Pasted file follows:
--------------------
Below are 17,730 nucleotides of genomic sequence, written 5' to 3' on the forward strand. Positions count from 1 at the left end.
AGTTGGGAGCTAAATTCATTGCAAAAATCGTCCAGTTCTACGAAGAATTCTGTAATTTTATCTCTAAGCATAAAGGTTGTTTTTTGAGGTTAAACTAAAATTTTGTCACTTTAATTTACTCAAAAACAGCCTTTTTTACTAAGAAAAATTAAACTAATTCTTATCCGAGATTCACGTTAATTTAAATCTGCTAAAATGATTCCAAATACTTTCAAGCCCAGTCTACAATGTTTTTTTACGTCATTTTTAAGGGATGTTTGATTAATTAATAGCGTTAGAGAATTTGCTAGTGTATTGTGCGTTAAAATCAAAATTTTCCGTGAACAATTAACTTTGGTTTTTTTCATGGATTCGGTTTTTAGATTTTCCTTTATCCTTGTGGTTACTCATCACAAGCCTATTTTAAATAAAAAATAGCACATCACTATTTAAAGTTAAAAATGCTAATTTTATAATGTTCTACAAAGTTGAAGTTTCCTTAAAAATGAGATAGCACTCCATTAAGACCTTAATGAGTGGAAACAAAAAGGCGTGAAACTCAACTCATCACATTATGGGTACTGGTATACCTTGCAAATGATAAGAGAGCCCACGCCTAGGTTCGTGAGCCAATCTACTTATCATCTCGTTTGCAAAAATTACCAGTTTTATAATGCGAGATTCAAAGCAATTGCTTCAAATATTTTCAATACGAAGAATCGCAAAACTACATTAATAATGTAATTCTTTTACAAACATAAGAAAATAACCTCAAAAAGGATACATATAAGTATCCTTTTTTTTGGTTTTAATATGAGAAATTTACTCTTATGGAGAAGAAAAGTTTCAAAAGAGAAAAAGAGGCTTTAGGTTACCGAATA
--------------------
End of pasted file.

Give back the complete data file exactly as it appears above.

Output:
Below are 17,730 nucleotides of genomic sequence, written 5' to 3' on the forward strand. Positions count from 1 at the left end.
AGTTGGGAGCTAAATTCATTGCAAAAATCGTCCAGTTCTACGAAGAATTCTGTAATTTTATCTCTAAGCATAAAGGTTGTTTTTTGAGGTTAAACTAAAATTTTGTCACTTTAATTTACTCAAAAACAGCCTTTTTTACTAAGAAAAATTAAACTAATTCTTATCCGAGATTCACGTTAATTTAAATCTGCTAAAATGATTCCAAATACTTTCAAGCCCAGTCTACAATGTTTTTTTACGTCATTTTTAAGGGATGTTTGATTAATTAATAGCGTTAGAGAATTTGCTAGTGTATTGTGCGTTAAAATCAAAATTTTCCGTGAACAATTAACTTTGGTTTTTTTCATGGATTCGGTTTTTAGATTTTCCTTTATCCTTGTGGTTACTCATCACAAGCCTATTTTAAATAAAAAATAGCACATCACTATTTAAAGTTAAAAATGCTAATTTTATAATGTTCTACAAAGTTGAAGTTTCCTTAAAAATGAGATAGCACTCCATTAAGACCTTAATGAGTGGAAACAAAAAGGCGTGAAACTCAACTCATCACATTATGGGTACTGGTATACCTTGCAAATGATAAGAGAGCCCACGCCTAGGTTCGTGAGCCAATCTACTTATCATCTCGTTTGCAAAAATTACCAGTTTTATAATGCGAGATTCAAAGCAATTGCTTCAAATATTTTCAATACGAAGAATCGCAAAACTACATTAATAATGTAATTCTTTTACAAACATAAGAAAATAACCTCAAAAAGGATACATATAAGTATCCTTTTTTTTGGTTTTAATATGAGAAATTTACTCTTATGGAGAAGAAAAGTTTCAAAAGAGAAAAAGAGGCTTTAGGTTACCGAATA